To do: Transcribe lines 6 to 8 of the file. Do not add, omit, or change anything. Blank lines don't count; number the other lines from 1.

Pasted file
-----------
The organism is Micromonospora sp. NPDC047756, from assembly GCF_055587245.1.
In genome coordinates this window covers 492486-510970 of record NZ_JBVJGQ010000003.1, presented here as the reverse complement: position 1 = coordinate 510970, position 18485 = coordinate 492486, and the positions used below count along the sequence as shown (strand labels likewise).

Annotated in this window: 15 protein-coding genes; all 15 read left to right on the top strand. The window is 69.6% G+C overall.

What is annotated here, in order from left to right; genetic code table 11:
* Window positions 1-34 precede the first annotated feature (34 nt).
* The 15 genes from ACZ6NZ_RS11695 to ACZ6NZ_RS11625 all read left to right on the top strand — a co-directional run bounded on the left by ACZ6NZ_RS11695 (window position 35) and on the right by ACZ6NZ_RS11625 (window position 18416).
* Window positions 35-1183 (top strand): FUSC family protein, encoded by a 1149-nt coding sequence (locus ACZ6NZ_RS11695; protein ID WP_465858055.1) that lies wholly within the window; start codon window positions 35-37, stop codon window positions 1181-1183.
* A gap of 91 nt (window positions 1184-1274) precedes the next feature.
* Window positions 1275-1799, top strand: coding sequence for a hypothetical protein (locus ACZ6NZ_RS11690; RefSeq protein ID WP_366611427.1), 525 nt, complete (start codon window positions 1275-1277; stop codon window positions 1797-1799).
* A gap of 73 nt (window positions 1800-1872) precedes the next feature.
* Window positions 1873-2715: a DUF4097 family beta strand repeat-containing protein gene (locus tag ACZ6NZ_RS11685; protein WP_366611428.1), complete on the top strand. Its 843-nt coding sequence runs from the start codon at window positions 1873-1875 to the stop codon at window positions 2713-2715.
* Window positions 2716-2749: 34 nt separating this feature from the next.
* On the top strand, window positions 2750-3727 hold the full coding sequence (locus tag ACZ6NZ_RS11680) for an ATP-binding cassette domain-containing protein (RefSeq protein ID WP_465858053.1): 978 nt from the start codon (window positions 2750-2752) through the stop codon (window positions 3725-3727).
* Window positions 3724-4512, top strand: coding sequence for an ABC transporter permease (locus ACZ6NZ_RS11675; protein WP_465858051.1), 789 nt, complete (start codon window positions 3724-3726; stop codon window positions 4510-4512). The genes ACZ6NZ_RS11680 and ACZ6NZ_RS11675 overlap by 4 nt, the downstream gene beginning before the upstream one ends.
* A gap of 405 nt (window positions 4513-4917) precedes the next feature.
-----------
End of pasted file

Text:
* The 15 genes from ACZ6NZ_RS11695 to ACZ6NZ_RS11625 all read left to right on the top strand — a co-directional run bounded on the left by ACZ6NZ_RS11695 (window position 35) and on the right by ACZ6NZ_RS11625 (window position 18416).
* Window positions 35-1183 (top strand): FUSC family protein, encoded by a 1149-nt coding sequence (locus ACZ6NZ_RS11695; protein ID WP_465858055.1) that lies wholly within the window; start codon window positions 35-37, stop codon window positions 1181-1183.
* A gap of 91 nt (window positions 1184-1274) precedes the next feature.